Superfish Keeps Digging Deeper And Deeper Hole: Still Refuses To Acknowledge Seriousness Of What Its Software Did
from the first-rule-of-holes dept
I pointed out earlier that it was fairly astounding that Superfish was basically remaining mostly quiet on the whole controversy over its software. If you’ve been under a rock, earlier this week, the security community pointed out how Superfish’s software (installed by default on certain Lenovo laptops) created a massive security vulnerability. Superfish itself is adware, but that’s the least of the problems. The software doesn’t track your behavior like other adware, but instead tries to insert other buying options when you’re viewing images of certain products. It tries to find the same or similar products that you can buy for less and tell you about them. I could see how that might be interesting for some people on some shopping sites if they chose to use the software. But, by being a default bloatware install on Lenovo laptops, there was no choice. Furthermore, it apparently was trying to do this on every website. And that’s where the real problem came in.
Because many websites these days are encrypted via HTTPS (to better protect privacy), Superfish teamed up with a sneaky company named Komodia, to install a really nasty and poorly implemented “trick.” It installed its own, self-signed root certificate, and would then effectively offer up fake security certificates for ANY and EVERY HTTPS connection. And, of course, it used the same key on every install, and that key was easily cracked (password: komodia), meaning that anyone who had this installed, was basically open to a massive and hugely dangerous man-in-the-middle attack on any HTTPS connection. That’s HUGE.
And Superfish still won’t cop to it. Its website has nothing about this whole thing. Its Facebook page has nothing. Its Twitter feed only has that post from yesterday saying that Lenovo would soon be putting out a statement clarifying things — but Lenovo’s statement (which has changed over time) admits that there were problems and the company is working hard to remove all the damage that Superfish has done. And Superfish still doesn’t get it. Its latest press statement shows that the company is in total denial about what kind of mess it helped create. It is still defending the whole “adware” thing, rather than the security hole. And, its only comment on the security hole is “some other company did that.”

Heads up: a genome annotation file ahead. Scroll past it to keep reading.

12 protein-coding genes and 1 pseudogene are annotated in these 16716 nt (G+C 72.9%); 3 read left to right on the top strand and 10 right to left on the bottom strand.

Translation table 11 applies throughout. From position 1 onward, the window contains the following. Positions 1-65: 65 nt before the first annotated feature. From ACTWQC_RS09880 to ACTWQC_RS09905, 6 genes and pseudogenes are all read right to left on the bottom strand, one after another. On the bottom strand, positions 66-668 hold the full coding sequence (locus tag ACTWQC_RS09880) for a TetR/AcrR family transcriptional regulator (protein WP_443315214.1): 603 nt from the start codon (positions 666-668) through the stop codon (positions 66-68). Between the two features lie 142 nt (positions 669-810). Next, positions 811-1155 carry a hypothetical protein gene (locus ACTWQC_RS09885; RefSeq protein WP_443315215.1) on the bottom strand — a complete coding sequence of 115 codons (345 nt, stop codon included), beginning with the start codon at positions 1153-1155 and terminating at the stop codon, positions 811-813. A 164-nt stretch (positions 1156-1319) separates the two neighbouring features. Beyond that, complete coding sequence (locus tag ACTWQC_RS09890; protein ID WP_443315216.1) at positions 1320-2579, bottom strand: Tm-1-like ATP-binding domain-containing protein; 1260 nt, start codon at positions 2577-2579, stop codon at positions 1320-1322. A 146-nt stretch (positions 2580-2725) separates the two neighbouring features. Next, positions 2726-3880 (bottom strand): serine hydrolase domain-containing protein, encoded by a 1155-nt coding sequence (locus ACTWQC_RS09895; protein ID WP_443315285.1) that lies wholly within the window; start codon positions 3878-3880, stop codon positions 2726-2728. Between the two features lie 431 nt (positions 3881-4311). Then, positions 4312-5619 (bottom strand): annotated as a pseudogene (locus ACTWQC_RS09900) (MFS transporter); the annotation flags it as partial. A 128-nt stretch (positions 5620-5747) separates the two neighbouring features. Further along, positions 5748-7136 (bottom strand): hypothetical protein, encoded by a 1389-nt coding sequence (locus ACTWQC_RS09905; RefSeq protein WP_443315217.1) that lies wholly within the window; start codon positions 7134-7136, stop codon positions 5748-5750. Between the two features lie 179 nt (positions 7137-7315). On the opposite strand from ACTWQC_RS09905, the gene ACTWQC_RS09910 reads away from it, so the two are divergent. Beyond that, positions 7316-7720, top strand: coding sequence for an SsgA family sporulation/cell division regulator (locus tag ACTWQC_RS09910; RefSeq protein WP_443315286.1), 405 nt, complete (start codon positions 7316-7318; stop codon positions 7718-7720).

Superfish Statement from CEO
There has been significant misinformation circulating about Superfish software that was pre-installed on certain Lenovo laptops. The software shipped on a limited number of computers in 2014 in an effort to enhance the online shopping experience for Lenovo customers. Superfish’s software utilizes visual search technology to help users achieve more relevant search results based on images of products they have browsed.
This is not the time for your marketing speak. This is the time you apologize for putting many, many, many people at serious risk. Stop with the PR-sanitized “enhance their shopping experience.”
Despite the false and misleading statements made by some media commentators and bloggers, the Superfish software does not present a security risk. In no way does Superfish store personal data or share such data with anyone. Unfortunately, in this situation a vulnerability was introduced unintentionally by a 3rd party. Both Lenovo and Superfish did extensive testing of the solution but this issue wasn’t identified before some laptops shipped. Fortunately, our partnership with Lenovo was limited in scale. We were able to address the issue quickly. The software was disabled on the server side (i.e., Superfish’s search engine) in January 2015.
This statement is almost entirely pure bullshit. No one has complained about Superfish storing personal data, but it absolutely does present a security risk. A massive one. A incredibly humungous, cannot be overstated, sized-security risk. And Superfish says it “does not present a security risk”? Bullshit. And then to say “a vulnerability was introduced unintentionally by a 3rd party.” That’s passing the buck. Yes, it’s Komodia (which Superfish doesn’t name) who appears to have done this, but it’s Superfish who decided to use Komodia’s braindead stupid method of breaking HTTPS. Yes, you tested it, but your tests suck if you didn’t spot this kind of security mess.
Finally, disabling the software isn’t even the main part of the issue, since the dangerous root certificate still remained after that. And, yes, actions are now being taken to fix that, but no thanks to Supefish and its refusal to admit what happened.
Superfish takes great pride in the quality of its software, the transparency of its business practices, and its strong relationship with the Superfish user community. Superfish’s visual search technology enables millions of people to explore and learn about the world in an engaging and highly intuitive manner. A positive user experience has been the cornerstone of Superfish’s success.
Again, bullshit. If you took great pride in the quality of your software, you’d stop this marketing-speak and admit that you seriously screwed up and put many people at risk. Anyone with a modicum of understanding of how HTTPS and certificate systems work would recognize quickly what a dangerous situation this was, but neither Superfish nor Lenovo did. At least Lenovo now seems to be trying to make things right, while Superfish remains in total denial, hoping that a combination of mostly silence and bullshit “statements from the CEO” written by marketing are the way to solve this mess.
This is not how you solve a mess up of this size. You need to own it. You need to come clean and admit that you messed up, how you messed up, why you messed up and what you’re going to do to make sure it never, ever happens again. Superfish didn’t do that, and at this point it’s probably too late to try to turn that around.